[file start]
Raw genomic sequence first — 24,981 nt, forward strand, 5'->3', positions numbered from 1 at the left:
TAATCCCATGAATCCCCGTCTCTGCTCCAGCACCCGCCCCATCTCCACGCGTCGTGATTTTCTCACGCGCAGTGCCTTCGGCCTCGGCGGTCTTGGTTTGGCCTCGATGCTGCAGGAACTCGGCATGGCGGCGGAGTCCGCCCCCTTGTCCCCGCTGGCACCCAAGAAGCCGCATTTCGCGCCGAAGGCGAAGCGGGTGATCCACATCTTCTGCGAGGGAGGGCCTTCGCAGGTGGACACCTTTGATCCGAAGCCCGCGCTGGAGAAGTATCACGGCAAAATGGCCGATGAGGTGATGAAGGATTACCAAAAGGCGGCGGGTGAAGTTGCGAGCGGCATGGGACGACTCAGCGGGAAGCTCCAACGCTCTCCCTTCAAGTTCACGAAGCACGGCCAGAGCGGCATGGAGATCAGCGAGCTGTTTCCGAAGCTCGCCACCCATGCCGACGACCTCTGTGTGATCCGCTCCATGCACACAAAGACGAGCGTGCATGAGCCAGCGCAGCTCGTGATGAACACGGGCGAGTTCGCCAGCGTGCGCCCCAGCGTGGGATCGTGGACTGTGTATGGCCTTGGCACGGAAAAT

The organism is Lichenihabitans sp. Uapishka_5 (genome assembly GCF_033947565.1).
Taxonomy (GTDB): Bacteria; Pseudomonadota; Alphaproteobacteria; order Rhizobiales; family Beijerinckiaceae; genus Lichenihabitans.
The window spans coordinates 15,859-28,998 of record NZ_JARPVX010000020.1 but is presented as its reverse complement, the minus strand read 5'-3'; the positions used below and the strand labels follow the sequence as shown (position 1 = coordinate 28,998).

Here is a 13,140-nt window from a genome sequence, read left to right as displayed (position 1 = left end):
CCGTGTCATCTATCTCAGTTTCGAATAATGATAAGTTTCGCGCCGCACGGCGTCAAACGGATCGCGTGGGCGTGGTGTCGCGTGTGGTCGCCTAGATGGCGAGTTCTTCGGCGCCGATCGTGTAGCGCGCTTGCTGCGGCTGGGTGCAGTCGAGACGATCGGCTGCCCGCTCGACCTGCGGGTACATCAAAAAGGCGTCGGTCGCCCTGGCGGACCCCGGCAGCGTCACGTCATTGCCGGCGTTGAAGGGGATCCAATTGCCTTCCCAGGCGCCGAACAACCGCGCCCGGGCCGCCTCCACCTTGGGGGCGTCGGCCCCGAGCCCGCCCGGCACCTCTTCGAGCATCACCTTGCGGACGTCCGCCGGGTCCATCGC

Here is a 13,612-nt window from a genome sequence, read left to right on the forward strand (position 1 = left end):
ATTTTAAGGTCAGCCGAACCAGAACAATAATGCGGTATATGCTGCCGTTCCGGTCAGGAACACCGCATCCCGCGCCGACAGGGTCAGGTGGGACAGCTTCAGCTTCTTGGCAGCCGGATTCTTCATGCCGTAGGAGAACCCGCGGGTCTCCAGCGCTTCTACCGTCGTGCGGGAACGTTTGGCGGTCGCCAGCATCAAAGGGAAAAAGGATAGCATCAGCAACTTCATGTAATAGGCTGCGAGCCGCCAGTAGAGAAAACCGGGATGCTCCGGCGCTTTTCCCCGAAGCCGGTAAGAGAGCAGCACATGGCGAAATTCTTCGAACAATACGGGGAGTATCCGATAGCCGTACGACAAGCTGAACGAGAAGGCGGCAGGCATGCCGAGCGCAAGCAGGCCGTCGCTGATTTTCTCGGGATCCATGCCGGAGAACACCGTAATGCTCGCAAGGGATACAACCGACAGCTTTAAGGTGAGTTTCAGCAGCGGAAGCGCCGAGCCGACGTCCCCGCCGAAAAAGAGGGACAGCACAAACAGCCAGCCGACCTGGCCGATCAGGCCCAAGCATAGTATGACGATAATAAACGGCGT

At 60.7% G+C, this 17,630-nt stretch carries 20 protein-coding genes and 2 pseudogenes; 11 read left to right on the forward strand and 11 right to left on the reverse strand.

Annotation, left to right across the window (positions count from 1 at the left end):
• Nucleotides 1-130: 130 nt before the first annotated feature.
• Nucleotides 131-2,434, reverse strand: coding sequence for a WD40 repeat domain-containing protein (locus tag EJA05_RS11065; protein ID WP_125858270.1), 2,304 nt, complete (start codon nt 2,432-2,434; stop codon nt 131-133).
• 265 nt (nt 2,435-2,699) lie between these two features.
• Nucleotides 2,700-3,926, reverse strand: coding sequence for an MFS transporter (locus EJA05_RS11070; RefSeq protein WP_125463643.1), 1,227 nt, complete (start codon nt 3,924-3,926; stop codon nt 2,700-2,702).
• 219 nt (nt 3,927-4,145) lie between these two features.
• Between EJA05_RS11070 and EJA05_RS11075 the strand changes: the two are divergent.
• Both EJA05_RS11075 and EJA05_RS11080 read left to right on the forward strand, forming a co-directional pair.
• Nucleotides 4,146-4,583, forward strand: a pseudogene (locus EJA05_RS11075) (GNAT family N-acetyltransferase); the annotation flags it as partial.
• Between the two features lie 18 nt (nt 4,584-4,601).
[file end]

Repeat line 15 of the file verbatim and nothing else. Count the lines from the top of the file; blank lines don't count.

• Nucleotides 2,700-3,926, reverse strand: coding sequence for an MFS transporter (locus EJA05_RS11070; RefSeq protein WP_125463643.1), 1,227 nt, complete (start codon nt 3,924-3,926; stop codon nt 2,700-2,702).